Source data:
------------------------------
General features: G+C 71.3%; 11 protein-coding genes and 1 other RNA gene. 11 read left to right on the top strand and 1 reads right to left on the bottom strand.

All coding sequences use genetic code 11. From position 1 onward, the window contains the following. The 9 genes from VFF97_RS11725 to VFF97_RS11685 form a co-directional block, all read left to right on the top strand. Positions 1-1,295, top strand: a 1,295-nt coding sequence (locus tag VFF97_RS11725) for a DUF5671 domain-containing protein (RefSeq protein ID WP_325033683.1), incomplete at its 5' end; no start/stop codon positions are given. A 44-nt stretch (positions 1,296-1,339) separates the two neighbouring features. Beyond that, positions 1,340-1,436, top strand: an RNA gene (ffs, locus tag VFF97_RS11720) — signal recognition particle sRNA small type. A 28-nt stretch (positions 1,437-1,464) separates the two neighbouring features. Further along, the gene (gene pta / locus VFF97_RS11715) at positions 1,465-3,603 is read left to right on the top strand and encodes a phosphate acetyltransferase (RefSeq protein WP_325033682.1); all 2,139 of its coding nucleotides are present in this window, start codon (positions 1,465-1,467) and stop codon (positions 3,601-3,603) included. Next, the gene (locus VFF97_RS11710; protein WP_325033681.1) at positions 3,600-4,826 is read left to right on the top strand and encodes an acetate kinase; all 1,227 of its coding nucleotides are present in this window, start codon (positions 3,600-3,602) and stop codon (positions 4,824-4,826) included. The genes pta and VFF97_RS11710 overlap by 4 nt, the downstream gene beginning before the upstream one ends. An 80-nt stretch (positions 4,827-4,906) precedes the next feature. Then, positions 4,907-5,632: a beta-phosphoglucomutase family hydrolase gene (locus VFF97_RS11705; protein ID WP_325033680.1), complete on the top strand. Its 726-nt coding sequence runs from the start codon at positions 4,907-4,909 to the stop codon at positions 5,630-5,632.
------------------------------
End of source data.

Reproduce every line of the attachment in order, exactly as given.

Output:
General features: G+C 71.3%; 11 protein-coding genes and 1 other RNA gene. 11 read left to right on the top strand and 1 reads right to left on the bottom strand.

All coding sequences use genetic code 11. From position 1 onward, the window contains the following. The 9 genes from VFF97_RS11725 to VFF97_RS11685 form a co-directional block, all read left to right on the top strand. Positions 1-1,295, top strand: a 1,295-nt coding sequence (locus tag VFF97_RS11725) for a DUF5671 domain-containing protein (RefSeq protein ID WP_325033683.1), incomplete at its 5' end; no start/stop codon positions are given. A 44-nt stretch (positions 1,296-1,339) separates the two neighbouring features. Beyond that, positions 1,340-1,436, top strand: an RNA gene (ffs, locus tag VFF97_RS11720) — signal recognition particle sRNA small type. A 28-nt stretch (positions 1,437-1,464) separates the two neighbouring features. Further along, the gene (gene pta / locus VFF97_RS11715) at positions 1,465-3,603 is read left to right on the top strand and encodes a phosphate acetyltransferase (RefSeq protein WP_325033682.1); all 2,139 of its coding nucleotides are present in this window, start codon (positions 1,465-1,467) and stop codon (positions 3,601-3,603) included. Next, the gene (locus VFF97_RS11710; protein WP_325033681.1) at positions 3,600-4,826 is read left to right on the top strand and encodes an acetate kinase; all 1,227 of its coding nucleotides are present in this window, start codon (positions 3,600-3,602) and stop codon (positions 4,824-4,826) included. The genes pta and VFF97_RS11710 overlap by 4 nt, the downstream gene beginning before the upstream one ends. An 80-nt stretch (positions 4,827-4,906) precedes the next feature. Then, positions 4,907-5,632: a beta-phosphoglucomutase family hydrolase gene (locus VFF97_RS11705; protein ID WP_325033680.1), complete on the top strand. Its 726-nt coding sequence runs from the start codon at positions 4,907-4,909 to the stop codon at positions 5,630-5,632.